• Genomic study brings us closer to precision medicine for type 2 diabetes
    Most patients with type 2 diabetes are treated with a 'one-size-fits-all' protocol, but this approach can leave many cases inadequately managed. New work indicates that inherited genetic changes may underlie the variability seen among diabetes patients, with different physiological processes potentially leading to high blood sugar. This work represents a first step toward using genetics to identify subtypes of type 2 diabetes. - 21.09.2018
  • Spray-on antennas could unlock potential of smart, connected technology
    Engineering researchers report a method for spraying invisibly thin antennas, made from a type of two-dimensional, metallic material called MXene, that perform as well as those being used in mobile devices, wireless routers and portable transducers. - 21.09.2018
  • Ocean acidification may reduce sea scallop fisheries
    Each year, fishermen harvest more than $500 million worth of Atlantic sea scallops from the waters off the east coast of the United States. A new model, however, predicts that those fisheries may potentially be in danger. - 21.09.2018
  • Latest research hints at predicting autism risk for pregnant mothers
    Researchers are continuing to make remarkable progress with research focused on autism spectrum disorder (ASD). - 21.09.2018
  • New findings on chronic pain syndrome in the mouth
    The picture is becoming clearer regarding the chronic oral pain condition known as Burning Mouth Syndrome, or BMS, which mainly affects women who are middle-aged and older. - 21.09.2018

  • Yale Study Finds Twice as Many Undocumented Immigrants as Previous Estimates
    Generally accepted estimates put the population of undocumented immigrants in the United States at approximately 11.3 million. A new study, using mathematical modeling on a range of demographic and immigration operations data, suggests that the actual undocumented immigrant population may be more than 22 million. Immigration is the focus of fierce political and policy debate […] - 22.09.2018
  • New battery gobbles up carbon dioxide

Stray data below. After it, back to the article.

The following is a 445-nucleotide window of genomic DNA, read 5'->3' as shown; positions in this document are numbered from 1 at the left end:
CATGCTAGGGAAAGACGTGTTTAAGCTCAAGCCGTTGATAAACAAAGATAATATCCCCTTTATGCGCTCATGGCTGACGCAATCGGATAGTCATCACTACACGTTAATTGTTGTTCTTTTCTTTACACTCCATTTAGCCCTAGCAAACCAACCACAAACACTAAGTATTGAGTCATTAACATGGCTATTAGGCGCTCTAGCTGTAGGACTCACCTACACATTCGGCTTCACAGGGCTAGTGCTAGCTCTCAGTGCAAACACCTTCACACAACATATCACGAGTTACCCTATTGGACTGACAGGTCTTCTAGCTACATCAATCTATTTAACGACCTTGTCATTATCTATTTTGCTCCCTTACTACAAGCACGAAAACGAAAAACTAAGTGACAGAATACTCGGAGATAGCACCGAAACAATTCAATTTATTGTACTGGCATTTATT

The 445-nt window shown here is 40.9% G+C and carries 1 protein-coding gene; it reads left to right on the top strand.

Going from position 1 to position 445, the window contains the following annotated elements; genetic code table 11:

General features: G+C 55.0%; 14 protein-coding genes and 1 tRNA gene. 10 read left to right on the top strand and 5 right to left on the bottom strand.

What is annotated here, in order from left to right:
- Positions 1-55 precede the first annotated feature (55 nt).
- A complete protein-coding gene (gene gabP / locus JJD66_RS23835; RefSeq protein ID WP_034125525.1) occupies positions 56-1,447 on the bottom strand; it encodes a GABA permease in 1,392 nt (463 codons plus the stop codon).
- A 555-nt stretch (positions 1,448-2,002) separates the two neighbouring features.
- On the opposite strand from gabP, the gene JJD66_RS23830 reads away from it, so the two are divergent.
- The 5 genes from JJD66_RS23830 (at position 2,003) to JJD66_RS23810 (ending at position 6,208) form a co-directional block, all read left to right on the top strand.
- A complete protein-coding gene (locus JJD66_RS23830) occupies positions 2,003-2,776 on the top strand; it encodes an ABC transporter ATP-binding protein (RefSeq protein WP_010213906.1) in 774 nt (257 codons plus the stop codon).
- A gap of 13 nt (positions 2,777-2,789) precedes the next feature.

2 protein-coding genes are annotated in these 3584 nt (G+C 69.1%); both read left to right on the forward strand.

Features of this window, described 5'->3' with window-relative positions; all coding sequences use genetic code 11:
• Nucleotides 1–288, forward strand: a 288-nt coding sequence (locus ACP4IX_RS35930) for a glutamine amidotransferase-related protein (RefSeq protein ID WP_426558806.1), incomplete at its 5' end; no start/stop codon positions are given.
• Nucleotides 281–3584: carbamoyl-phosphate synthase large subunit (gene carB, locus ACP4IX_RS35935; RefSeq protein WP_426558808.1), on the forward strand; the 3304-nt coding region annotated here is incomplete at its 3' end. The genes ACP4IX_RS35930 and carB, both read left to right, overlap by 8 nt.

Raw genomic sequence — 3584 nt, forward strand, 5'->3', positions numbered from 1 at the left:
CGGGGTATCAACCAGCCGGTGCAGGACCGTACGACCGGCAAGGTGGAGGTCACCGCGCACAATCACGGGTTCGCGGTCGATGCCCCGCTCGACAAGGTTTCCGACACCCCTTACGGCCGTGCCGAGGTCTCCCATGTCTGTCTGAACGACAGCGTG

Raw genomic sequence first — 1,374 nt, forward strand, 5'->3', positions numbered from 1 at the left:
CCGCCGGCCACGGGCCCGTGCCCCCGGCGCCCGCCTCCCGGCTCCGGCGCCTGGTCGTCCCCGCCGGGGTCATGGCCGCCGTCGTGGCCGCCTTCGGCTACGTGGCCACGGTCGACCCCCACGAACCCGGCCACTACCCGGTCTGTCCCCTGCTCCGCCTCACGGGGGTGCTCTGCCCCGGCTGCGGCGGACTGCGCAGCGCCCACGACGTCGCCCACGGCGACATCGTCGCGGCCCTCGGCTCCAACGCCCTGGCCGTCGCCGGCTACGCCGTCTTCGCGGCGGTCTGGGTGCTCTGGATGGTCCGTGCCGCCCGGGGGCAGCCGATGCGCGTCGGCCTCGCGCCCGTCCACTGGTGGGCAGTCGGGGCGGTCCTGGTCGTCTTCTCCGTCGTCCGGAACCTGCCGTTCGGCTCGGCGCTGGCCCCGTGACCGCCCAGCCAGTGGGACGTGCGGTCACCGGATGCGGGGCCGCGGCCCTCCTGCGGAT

A new type of battery developed by researchers at MIT could be made partly from carbon dioxide captured from power plants. Rather than attempting to convert carbon dioxide to specialized chemicals using metal catalysts, which is currently highly challenging, this battery could continuously convert carbon dioxide into a solid mineral carbonate as it discharges. While […] - 21.09.2018
  • Sky-ku
    Floating out of mind A patchwork quilt of azures – Holding us in place.   A mosaic of our sky, made up of photos from across the world (Photo Credit: The SkyDayProject). This is a sky-ku, inspired by the fact that today (Friday 21st September 2019) is International Sky Day, a landmark event that was […] - 21.09.2018
  • The first predators and their self-repairing teeth
    The earliest predators appeared on Earth 480 million years ago – and they even had teeth which were capable of repairing themselves. A team of palaeontologists led by Bryan Shirley and Madleen Grohganz from the Chair for Palaeoenviromental Research at FAU have been able to discover more about how these organisms were able to grow […] - 21.09.2018
  • Ketogenic diet reduces body fat in women with ovarian or endometrial cancer
    Women with ovarian or endometrial cancer who followed the ketogenic diet for 12 weeks lost more body fat and had lower insulin levels compared to those who followed the low-fat diet recommended by the American Cancer Society, according to a new study published by researchers at the University of Alabama at Birmingham. The study, A […] - 21.09.2018